While our work offers a glimmer of hope, it also emphasises the need for continued action on reducing carbon emissions to mitigate climate change and secure a future for these vital ecosystems.”

Study co-author, Dr James Guest, from Newcastle University’s School of Natural and Environmental Sciences, added: “We know that coral reefs can increase their overall thermal tolerance over time by acclimatisation, genetic adaptation or shifts in community structure. However, we know very little about the rates at which this is occurring. This study uses data from a remote Pacific coral reef system and estimates the rate of increase in tolerance since the late 1980s."

"The results provide some hope that reefs can keep up with increasing temperatures, but only if strong action is taken on climate change."

The consequences of coral resilience

Coral reefs harbour remarkable levels of biodiversity, yet also face unprecedented declines due to marine heatwaves and resulting mass coral bleaching and mortality events. To persist under climate change, coral communities need to endure progressively more intense and frequent marine heatwaves.

Palau coral reef 2 600px x 450pxA healthy coral reef in Palau in the western Pacific Ocean. Credit: Liam Lachs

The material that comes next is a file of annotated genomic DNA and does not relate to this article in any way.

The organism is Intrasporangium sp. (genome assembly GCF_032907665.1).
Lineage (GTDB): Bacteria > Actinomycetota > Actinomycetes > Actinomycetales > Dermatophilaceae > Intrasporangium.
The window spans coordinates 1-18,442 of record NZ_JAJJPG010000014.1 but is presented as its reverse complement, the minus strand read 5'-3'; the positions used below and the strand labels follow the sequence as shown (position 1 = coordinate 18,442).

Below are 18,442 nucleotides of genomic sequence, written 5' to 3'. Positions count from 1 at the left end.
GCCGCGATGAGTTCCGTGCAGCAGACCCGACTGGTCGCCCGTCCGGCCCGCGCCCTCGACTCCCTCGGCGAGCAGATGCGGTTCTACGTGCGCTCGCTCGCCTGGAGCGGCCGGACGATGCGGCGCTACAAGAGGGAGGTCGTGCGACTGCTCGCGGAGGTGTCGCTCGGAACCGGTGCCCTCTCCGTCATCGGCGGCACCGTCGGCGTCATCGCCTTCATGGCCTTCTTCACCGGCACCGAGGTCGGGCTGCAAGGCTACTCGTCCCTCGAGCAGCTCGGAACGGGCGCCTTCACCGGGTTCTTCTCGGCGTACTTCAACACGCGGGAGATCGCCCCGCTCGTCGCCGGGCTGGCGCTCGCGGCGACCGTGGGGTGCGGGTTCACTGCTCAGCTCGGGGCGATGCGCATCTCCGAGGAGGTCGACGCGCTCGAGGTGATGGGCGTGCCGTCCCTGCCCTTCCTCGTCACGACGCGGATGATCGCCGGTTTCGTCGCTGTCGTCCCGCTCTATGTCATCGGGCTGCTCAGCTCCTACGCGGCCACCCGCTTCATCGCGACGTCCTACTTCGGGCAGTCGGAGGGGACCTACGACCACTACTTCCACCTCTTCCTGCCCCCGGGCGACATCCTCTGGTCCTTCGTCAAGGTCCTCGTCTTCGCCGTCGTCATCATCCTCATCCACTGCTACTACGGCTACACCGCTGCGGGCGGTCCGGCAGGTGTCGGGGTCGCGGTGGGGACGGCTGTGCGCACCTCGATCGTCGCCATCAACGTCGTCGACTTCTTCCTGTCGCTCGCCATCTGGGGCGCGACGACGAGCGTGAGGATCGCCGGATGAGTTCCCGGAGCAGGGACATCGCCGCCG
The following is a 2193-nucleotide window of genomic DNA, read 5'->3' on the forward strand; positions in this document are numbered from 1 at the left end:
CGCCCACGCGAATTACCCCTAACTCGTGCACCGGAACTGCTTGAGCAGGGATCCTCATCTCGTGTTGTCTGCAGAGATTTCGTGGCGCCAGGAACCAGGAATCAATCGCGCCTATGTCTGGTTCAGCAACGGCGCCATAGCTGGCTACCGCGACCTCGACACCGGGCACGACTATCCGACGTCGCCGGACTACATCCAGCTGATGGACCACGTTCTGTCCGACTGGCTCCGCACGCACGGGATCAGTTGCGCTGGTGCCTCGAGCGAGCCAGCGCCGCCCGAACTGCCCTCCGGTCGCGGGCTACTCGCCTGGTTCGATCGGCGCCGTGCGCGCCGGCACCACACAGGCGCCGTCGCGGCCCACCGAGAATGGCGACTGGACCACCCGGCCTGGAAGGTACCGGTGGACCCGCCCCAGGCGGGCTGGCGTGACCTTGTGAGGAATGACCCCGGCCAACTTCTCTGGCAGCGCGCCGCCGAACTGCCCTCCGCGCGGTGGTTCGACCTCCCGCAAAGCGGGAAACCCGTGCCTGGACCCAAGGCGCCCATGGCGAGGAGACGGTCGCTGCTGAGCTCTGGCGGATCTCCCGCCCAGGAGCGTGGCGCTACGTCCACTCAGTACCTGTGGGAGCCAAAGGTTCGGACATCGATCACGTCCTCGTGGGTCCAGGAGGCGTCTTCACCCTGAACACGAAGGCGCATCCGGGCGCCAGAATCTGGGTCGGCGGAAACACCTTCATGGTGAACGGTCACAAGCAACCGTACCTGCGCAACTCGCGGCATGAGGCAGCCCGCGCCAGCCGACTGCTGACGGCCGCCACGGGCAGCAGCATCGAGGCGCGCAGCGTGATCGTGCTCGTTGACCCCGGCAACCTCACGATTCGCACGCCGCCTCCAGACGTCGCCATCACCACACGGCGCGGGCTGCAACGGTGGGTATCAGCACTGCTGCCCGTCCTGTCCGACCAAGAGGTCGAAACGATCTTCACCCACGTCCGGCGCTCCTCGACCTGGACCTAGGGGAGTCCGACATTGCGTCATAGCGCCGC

The rate at which the thermal tolerance of coral reefs can increase naturally and whether this can match the pace of ocean warming has remained largely unknown. To fill this knowledge gap and offer insights into the future resilience of coral communities, the international team of researchers investigated historic mass bleaching events, with a focus on the case study of the coral reefs of Palau, a remote Pacific Island nation.

The study also tested different levels of global action to mitigate climate change and reduce carbon emissions, investigating four emissions scenarios and their impact on future coral bleaching projections.

A collaboration with the University of British Columbia

This study was the result of a collaborative visit Liam undertook in 2021 to work with Professor Simon Donner, at the University of British Columbia's Climate and Coastal Ecosystems Laboratory.

“This study shows the potential for some coral reefs to become more resilient to future climate change-fuelled heatwaves,” Prof. Donner said.

“That resilience, however, can also come at a cost, in terms of reduced reef diversity and growth. Without sharp cuts in greenhouse gas emissions over the next two to three decades, the reefs in the Pacific won’t provide the resources and protection from waves that Pacific peoples have depended upon for centuries.”

The future of coral reefs

The study’s findings reveal that the thermal tolerance of corals in Palau has likely increased at a rate of 0.1 °C per decade since the late 1980s. This increase suggests that natural mechanisms, such as genetic adaptation or acclimatisation of corals or their symbiotic microalgae, could have contributed to the enhancement of coral thermal tolerance.

Study co-author Professor Peter Mumby of the University of Queensland, and the Palau International Coral Reef Center reflects that “some of the upcoming challenges will be to disentangle which mechanisms have driven these potential shifts in tolerance, and to understand the possibility of continued future increases in thermal tolerance.”

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Tags: One Planet, Research Excellence, Sustainable Development